Results tagged “sexual immorality” from Reformation21 Blog

Game of Dethroning Sexual Sin

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Yesterday, Kevin DeYoung kicked the proverbial hornet's nest when he wrote a post titled, "I Don't Understand Christians Watching Game of Thrones." That post was swiftly met with a tirade of social media attacks, such as, "The Bible has many, many more violent and lewd scenes than Game of Thrones...know your Bible, Kevin," "[you] shouldn't expect consciences to be the same" and "Bad idea denouncing what you have no experience with..." Honestly, it was painful to read through the emotionally charged, biblically weak and grammatically poor responses to DeYoung's encouragement for professing believers to pursue holiness in regard to what we set before our eyes on television.

Before saying anything else, I want to confess that, over the years, I have watched television shows and movies that I ought not to have watched--entertainment that I did not watch to the glory of God (1 Cor. 10:31). While I have not watched Game of Thrones, I have watched a litany of other shows that are subject to similar criticisms as those raised by Piper and DeYoung. Those which I have watched have had enough sexual content and innuendos in them to fall into a category similar to that of Game of Thrones. While I have fast forwarded through as many of those scenes as I could whenever they appeared, I now confess that I should not have watched the show in the first place. I am no more like Christ and no more fruitful in the work of His Kingdom for having watched them. I have asked the Lord to forgive me for having watched things that I shouldn't have watched and that I did not watch to His glory. I say this to confess my own sinfulness at the outset.

What are we to do, then, when it comes to fix a limit on what a Christian should and should not watch? Is drawing such a line tantamount to fundamentalism? Are we to simply chalk everything up to a case of personal liberty of conscience? Is it legitimate to compare the sex in the Bible to the sex in a show like Game of Thrones? We must ask and answer these and related questions, if we are to get to the bottom of a Christian ethic regarding what we watch and what we are to abstain from watching.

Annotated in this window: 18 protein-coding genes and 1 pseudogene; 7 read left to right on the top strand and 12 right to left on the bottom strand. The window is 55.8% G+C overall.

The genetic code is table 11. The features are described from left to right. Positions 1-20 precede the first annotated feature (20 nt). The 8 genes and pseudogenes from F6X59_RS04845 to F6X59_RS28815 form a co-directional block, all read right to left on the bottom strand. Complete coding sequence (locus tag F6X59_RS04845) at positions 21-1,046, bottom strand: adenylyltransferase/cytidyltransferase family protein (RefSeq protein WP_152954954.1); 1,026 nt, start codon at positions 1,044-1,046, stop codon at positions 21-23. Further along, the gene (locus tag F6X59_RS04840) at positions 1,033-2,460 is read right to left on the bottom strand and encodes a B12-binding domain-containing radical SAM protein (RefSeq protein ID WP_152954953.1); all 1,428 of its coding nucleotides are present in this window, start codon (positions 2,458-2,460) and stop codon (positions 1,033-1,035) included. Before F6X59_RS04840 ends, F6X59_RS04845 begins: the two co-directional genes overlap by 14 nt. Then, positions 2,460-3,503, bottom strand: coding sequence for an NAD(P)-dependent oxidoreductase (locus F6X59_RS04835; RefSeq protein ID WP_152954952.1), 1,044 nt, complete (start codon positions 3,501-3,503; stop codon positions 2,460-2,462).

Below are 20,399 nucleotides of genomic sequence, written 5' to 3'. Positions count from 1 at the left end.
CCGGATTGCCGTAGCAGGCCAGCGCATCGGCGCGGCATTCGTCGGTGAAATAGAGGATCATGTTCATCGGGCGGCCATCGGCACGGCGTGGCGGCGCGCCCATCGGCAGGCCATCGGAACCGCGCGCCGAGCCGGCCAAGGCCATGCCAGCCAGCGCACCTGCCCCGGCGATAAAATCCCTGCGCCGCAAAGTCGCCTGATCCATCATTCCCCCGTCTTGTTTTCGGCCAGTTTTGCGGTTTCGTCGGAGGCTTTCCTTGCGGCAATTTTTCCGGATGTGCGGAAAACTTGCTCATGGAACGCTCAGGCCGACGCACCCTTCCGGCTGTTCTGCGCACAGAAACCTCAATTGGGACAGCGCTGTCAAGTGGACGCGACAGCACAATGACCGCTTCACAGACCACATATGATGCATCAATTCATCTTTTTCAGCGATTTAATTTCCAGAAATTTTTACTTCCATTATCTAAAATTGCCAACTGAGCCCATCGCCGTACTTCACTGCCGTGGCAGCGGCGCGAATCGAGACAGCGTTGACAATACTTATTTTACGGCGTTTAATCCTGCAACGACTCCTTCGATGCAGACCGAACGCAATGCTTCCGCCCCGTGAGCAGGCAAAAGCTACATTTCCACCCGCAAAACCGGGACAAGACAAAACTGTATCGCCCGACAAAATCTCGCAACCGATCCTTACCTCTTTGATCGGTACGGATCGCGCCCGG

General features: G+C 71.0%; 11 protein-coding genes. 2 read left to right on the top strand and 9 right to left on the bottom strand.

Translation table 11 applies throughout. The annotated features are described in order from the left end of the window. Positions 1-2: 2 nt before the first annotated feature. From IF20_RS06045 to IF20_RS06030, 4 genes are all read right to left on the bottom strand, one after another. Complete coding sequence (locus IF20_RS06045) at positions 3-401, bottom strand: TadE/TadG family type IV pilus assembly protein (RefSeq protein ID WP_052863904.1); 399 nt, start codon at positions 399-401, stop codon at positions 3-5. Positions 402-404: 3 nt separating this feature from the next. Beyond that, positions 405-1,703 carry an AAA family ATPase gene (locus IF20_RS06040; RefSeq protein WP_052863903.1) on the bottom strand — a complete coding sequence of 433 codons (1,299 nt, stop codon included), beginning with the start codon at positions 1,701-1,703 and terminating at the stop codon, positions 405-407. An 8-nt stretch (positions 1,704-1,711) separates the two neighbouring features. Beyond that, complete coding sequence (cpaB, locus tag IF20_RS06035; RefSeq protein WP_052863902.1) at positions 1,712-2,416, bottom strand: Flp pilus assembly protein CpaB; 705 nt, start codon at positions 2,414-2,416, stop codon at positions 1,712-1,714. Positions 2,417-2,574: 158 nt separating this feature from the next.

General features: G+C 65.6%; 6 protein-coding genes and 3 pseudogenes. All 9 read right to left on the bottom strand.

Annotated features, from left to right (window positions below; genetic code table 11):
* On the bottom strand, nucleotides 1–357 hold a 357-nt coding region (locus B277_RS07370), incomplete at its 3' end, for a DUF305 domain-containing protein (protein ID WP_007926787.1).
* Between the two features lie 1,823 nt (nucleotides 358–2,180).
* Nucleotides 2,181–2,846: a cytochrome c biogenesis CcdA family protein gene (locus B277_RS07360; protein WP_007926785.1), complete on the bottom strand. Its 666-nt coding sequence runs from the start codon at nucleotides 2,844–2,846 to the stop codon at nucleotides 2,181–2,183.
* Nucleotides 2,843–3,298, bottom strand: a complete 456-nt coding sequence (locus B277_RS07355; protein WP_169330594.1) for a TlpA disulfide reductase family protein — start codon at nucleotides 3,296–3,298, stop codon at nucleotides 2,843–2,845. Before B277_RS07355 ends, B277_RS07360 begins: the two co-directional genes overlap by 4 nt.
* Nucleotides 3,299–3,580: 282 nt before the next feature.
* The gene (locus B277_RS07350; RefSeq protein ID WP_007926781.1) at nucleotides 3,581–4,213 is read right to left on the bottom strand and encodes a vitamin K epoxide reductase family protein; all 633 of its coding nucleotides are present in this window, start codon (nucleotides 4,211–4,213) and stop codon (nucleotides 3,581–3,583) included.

To be absolutely clear, I would defend liberty of conscience--as set out in our Protestant confessions--to the grave. As the Westminster Confession of Faith (ch. 20.2) states:

"God alone is Lord of the conscience, and has left it free from the doctrines and commandments of men, which are, in any thing, contrary to His Word; or beside it, if matters of faith, or worship. So that, to believe such doctrines, or to obey such commands, out of conscience, is to betray true liberty of conscience: and the requiring of an implicit faith, and an absolute and blind obedience, is to destroy liberty of conscience, and reason also." 

This means that we must be exceedingly guarded against listening to the commandments of men or binding others to the commandments of men. To be sure, Fundamentalism has been largely built on the sinking foundation of the doctrine and commandments of men. When men and women suggest that a Christian should not drink or watch movies they are falling into the snare of what the Apostle Paul writes in Colossians 2: 

"If you died with Christ to the basic principles of the world, why as though living in the world do you subject yourself to regulations: Do not touch, do not taste, do not handle; all of which all concern things which perish with the using--according to the commandments and doctrines of men? These things indeed have an appearance of wisdom in self-imposed religion, false humility, and neglect of the body, but are of no value against the indulgence of the flesh" (Col. 2:22-23). 

Clearly there is a word of warning here for all of us. Telling others that they cannot eat or drink some particular food or drink (even--and especially--under the notion that others have been hurt by such food or drink), or that they cannot watch television or go to the movies, does not change someone's heart. In fact, it gives people a sense that true religion is found in external conformity to ascetic doctrines of men. The Apostle went so far as to call this sort of thing "self-made religion." This does not belong to the realm of true Christian freedom and holiness that we gain by our union with Christ. 

For this reason, I believe that it is unwise to have a checklist with which to bind someone's conscience. However, there must be guiding principles for us to follow if we are to navigate our way through this life, regarding that which we watch on television.